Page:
The Grammar of the Human Life Process: John Dewey's new theory of language

Educational Philosophy and Theory 44 (s1):18-30 (2012)

Authors
Fred Harris
University of Manitoba
Abstract
Dewey proposed a new theory of language, in which the form (such as symbols) and content of language are not separated. The content of language includes the physical aspects of the world, which are purely quantitative: the life process, which involves functional responses to qualities, and the human life process, which involves the conscious integration of the potentiality of qualities to form a functional whole. The pinnacle of this process is individuality, or the emergence of a unique function to change social habits through a democratic process. However, there is a real danger that the form and content of language become split. To prevent such a split, Dewey proposed education through the basic occupations of the production of food, clothing and shelter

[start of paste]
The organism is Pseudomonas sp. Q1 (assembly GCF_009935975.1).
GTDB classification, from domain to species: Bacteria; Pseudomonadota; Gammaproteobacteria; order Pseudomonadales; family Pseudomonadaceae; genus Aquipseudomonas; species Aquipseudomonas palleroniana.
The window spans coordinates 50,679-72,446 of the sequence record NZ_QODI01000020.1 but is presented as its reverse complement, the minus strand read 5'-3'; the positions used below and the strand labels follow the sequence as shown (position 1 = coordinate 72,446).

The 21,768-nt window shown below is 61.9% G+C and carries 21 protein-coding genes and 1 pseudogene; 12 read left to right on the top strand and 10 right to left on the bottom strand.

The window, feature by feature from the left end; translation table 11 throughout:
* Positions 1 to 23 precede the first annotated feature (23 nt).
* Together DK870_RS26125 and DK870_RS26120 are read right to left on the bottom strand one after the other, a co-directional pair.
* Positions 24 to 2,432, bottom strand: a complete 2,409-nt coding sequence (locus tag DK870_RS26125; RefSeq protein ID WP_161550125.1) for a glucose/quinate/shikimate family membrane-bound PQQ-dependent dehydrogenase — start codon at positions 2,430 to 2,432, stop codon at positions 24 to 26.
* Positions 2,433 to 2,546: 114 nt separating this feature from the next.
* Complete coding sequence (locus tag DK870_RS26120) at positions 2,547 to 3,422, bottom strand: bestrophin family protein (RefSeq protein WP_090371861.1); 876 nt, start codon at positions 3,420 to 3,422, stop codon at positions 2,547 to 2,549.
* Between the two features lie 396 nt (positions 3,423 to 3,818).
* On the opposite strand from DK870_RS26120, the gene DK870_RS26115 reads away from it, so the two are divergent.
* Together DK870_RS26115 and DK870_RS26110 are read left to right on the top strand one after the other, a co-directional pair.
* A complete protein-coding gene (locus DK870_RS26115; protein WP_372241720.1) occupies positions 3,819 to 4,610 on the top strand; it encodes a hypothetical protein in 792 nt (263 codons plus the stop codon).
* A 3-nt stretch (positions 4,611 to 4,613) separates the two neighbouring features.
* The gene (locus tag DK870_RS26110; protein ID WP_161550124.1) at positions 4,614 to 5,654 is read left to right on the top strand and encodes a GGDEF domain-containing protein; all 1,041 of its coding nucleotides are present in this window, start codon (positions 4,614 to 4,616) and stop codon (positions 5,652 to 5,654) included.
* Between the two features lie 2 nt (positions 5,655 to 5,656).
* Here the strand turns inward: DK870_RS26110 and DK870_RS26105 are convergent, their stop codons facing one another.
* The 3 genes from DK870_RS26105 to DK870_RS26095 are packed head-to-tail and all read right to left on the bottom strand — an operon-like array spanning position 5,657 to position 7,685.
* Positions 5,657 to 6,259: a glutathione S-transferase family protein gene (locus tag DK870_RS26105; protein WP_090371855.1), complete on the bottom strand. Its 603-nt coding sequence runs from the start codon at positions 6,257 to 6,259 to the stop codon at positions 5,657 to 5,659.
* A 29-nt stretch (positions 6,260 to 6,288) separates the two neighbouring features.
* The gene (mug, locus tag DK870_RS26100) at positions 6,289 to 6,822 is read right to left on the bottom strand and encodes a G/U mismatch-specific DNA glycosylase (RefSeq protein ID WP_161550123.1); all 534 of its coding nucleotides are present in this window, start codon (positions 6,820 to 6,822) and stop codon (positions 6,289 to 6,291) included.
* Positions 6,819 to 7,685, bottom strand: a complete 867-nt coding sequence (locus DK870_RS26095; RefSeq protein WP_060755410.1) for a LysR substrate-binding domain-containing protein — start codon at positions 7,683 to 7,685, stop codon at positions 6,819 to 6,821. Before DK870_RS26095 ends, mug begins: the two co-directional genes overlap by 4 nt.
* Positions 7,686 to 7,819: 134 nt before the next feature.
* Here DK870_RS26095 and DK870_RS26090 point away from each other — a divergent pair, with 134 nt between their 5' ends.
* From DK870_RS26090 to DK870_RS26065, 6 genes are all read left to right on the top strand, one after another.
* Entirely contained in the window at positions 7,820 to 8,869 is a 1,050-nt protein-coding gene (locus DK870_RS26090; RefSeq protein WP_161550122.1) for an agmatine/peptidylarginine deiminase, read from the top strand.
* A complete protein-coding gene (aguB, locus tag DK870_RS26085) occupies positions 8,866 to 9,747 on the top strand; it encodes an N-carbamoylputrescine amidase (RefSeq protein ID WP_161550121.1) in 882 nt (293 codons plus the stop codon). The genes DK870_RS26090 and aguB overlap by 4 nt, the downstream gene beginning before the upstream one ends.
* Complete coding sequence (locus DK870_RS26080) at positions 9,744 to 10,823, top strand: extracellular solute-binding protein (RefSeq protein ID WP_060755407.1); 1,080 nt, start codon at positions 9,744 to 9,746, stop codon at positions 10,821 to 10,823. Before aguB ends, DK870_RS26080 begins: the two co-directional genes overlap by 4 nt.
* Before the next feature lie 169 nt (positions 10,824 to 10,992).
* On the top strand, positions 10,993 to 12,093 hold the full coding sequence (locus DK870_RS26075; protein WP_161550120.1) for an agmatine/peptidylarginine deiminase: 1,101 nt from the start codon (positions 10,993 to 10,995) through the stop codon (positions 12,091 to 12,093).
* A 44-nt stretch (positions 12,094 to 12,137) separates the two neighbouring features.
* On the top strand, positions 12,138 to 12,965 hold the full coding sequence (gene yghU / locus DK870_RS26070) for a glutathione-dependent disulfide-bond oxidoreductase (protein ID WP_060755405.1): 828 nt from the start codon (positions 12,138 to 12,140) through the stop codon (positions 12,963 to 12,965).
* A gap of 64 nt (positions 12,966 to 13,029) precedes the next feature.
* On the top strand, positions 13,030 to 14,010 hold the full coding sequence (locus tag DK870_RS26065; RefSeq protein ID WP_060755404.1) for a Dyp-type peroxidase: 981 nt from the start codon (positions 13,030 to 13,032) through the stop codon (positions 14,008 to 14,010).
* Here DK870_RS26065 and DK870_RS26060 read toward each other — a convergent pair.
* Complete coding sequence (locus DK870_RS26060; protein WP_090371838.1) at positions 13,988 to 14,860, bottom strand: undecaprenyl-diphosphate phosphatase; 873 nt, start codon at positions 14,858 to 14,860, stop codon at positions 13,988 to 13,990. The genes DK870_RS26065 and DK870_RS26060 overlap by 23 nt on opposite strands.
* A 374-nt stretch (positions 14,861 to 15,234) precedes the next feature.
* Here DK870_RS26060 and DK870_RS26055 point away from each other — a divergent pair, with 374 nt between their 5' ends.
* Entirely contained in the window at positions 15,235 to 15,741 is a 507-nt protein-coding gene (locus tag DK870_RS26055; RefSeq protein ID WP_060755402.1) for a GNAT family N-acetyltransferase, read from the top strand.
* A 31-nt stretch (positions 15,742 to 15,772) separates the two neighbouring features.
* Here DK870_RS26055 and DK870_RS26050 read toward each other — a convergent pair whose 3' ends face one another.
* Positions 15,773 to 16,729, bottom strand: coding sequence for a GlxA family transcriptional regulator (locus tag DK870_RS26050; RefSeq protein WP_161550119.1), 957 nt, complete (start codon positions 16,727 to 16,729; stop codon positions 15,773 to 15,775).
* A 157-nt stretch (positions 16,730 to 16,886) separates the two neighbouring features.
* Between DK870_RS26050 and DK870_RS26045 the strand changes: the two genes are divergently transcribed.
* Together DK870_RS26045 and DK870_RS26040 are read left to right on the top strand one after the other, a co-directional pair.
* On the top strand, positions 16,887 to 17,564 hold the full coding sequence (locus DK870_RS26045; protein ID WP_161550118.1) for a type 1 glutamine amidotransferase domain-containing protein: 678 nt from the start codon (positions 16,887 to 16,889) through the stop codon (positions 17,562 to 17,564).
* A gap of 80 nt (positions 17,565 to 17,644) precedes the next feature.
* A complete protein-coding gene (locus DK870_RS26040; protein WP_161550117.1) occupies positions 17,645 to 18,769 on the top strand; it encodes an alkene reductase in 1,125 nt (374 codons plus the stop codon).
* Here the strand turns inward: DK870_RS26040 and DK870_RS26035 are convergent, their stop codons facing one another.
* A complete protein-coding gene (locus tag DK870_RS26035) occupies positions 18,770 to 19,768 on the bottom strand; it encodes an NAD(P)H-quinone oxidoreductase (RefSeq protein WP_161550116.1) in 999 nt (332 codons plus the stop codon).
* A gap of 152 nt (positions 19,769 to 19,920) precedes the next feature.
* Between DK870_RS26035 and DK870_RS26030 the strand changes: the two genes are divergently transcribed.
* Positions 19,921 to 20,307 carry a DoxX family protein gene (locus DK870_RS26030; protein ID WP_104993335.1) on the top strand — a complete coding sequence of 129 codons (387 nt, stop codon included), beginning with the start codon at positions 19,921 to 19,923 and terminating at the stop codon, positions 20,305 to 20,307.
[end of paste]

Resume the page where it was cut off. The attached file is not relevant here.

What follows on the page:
Keywords metaphysics  John Dewey  language  life process  grammar  human nature
Categories (categorize this paper)
Reprint years 2012
DOI 10.1111/j.1469-5812.2011.00744.x
Options
Edit this record
Mark as duplicate
Export citation
Find it on Scholar
Request removal from index
Revision history

Download options

Our Archive


Upload a copy of this paper     Check publisher's policy     Papers currently archived: 46,223
Through your library

References found in this work BETA

Colour Vision: A Study in Cognitive Science and the Philosophy of Perception.Evan Thompson - 1996 - British Journal for the Philosophy of Science 47 (2):339-343.

View all 16 references / Add more references

Citations of this work BETA

No citations found.

Add more citations

Similar books and articles

Analytics

Added to PP index
2011-04-15

Total views
26 ( #356,300 of 2,285,770 )

Recent downloads (6 months)
1 ( #835,767 of 2,285,770 )

How can I increase my downloads?

Downloads

My notes

Sign in to use this feature